Also, this episode was just rife with bizarre plot stuff. We never found out what happened to a number of the characters, somehow LSD went from taking the normal hour to kick in to taking four or five hours. Just a mess of an episode, with absolutely no psychological element.


Anonymous said...

i feel slightly dumber reading this. I wanted a synopsis, but expecting what you expect out of a TV show, it is not realistic. It is TV, and the point is to get people to watch, instead of being as realistic as possible. A few good points, but overall...

Twisted_Code said...

I liked the episode, partly because I like the idea of a criminal using a delayed poison and partly because I like anything that incorporates a red herring, but agree that there wasn't much in the way of profiling, although didn't they use profiling to determine what type of poisoner they were after? That in mind, I would have said 2/10.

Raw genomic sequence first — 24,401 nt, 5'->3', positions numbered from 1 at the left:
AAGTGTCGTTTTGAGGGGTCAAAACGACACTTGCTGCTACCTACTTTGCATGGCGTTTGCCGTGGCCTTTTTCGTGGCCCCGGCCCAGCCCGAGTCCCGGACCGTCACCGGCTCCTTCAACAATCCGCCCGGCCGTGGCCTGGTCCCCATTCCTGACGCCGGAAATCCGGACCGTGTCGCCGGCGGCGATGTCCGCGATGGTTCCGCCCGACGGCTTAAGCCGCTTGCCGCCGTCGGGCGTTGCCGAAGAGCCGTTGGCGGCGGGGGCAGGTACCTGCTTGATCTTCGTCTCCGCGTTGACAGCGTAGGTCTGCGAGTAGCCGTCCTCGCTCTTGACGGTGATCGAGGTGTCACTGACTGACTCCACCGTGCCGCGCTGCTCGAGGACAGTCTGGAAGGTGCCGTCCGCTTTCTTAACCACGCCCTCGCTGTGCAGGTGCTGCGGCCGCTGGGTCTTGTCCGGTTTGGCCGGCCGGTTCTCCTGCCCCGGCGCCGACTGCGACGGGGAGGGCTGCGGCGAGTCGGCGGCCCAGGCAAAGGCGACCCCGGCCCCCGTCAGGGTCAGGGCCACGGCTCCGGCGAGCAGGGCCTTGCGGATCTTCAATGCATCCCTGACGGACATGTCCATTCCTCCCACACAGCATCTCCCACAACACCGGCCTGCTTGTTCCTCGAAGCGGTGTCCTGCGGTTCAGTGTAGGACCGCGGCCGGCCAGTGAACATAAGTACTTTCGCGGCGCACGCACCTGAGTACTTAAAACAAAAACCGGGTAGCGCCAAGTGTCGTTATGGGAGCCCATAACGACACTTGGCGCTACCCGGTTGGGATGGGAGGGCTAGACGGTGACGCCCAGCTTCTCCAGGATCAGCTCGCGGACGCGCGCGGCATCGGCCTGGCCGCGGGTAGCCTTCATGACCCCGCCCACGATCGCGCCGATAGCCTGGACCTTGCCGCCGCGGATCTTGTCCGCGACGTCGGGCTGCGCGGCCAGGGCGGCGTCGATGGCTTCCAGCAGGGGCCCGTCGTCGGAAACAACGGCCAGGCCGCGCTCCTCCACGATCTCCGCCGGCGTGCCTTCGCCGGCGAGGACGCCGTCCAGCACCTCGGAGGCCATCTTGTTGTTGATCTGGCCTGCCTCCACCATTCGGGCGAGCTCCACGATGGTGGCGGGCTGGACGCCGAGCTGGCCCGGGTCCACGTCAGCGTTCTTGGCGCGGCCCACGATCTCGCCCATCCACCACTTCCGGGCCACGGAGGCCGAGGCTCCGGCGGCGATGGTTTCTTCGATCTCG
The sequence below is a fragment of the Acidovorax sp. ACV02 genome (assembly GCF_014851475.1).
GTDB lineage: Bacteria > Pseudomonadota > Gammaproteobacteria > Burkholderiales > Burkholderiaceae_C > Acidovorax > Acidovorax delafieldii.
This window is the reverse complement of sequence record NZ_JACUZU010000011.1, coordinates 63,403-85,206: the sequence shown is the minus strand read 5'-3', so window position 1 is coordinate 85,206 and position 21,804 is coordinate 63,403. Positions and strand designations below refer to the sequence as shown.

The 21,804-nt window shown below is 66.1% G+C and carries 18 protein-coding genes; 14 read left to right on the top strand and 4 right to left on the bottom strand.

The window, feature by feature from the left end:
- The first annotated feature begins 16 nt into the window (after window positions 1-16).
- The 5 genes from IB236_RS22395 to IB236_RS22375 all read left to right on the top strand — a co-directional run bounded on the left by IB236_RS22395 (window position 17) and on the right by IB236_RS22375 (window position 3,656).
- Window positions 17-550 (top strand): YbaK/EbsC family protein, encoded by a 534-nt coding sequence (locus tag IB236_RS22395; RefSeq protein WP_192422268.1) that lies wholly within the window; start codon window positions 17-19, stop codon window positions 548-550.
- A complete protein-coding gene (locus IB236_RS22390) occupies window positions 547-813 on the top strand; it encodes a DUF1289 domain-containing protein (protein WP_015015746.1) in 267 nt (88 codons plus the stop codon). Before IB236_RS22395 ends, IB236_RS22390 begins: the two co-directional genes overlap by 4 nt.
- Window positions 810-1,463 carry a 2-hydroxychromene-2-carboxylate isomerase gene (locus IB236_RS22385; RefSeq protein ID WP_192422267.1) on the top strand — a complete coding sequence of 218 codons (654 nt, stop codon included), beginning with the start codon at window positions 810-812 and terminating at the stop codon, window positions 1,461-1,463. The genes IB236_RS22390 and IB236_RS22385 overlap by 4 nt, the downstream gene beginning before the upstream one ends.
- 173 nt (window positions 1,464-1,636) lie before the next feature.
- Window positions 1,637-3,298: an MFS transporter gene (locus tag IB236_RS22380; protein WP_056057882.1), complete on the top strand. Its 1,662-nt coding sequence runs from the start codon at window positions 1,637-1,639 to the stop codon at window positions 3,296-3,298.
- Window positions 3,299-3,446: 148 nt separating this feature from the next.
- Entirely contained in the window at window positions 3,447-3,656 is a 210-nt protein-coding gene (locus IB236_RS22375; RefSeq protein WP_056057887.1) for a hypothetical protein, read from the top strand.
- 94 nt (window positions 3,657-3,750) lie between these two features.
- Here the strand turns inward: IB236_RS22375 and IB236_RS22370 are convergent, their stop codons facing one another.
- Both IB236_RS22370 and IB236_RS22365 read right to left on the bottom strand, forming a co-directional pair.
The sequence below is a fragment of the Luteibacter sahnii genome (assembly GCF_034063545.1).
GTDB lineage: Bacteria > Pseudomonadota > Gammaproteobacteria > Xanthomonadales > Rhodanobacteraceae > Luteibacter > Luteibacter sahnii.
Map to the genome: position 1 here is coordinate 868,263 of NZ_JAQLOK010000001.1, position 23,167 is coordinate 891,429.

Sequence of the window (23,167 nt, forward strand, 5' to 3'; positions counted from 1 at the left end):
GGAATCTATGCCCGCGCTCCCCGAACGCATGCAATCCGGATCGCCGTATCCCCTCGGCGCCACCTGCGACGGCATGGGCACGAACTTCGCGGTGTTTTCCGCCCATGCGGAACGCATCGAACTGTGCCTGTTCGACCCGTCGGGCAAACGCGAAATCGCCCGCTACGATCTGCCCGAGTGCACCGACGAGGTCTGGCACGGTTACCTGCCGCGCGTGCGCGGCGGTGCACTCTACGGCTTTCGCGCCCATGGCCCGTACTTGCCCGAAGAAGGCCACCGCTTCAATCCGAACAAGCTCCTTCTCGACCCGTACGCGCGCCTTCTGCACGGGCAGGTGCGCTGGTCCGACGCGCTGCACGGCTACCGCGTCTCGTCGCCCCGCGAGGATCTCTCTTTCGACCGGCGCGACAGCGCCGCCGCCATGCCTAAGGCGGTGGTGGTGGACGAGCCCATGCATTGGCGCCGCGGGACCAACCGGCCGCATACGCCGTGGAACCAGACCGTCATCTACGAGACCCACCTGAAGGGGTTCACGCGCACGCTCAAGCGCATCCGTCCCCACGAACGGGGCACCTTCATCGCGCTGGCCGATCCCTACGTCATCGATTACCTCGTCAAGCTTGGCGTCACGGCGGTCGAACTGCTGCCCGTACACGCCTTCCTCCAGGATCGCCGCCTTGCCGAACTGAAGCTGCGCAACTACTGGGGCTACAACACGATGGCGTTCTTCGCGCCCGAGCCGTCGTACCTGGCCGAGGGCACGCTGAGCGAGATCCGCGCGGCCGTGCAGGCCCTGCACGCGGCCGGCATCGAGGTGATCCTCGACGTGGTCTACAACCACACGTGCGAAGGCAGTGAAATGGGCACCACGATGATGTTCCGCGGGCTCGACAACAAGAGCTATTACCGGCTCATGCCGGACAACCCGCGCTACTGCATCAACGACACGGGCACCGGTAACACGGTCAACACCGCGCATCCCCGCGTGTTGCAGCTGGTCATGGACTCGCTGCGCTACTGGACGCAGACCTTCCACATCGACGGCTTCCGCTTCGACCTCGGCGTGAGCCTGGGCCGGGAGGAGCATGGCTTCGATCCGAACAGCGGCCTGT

Anonymous said...

I was irritated at the idea that there was no way to reach the group at the retreat. Really? A corporation takes their executives on a retreat out in the middle of nowhere, but they (a corporation, remember) are not concerned with liability? So someone falls and breaks their neck or back, or is injured in such a way that they're losing a lot of blood, or the group is attacked by a person or animal, and the company has made it impossible for any of them to call paramedics? Or at least, impossible to call unless they hike back to the parking lot where (maybe?) they've left their phones? They'll get sued by the families if anyone dies, and it will cost the company dearly. What kind of corporation is this? The killer's motive was him vs. Giant Corporation who only thought about the bottom line. But the CEO or whoever was in charge of the group didn't keep a phone for emergencies? Just stupid. Everyone would have died if the FBI had figured it out just a few hours later.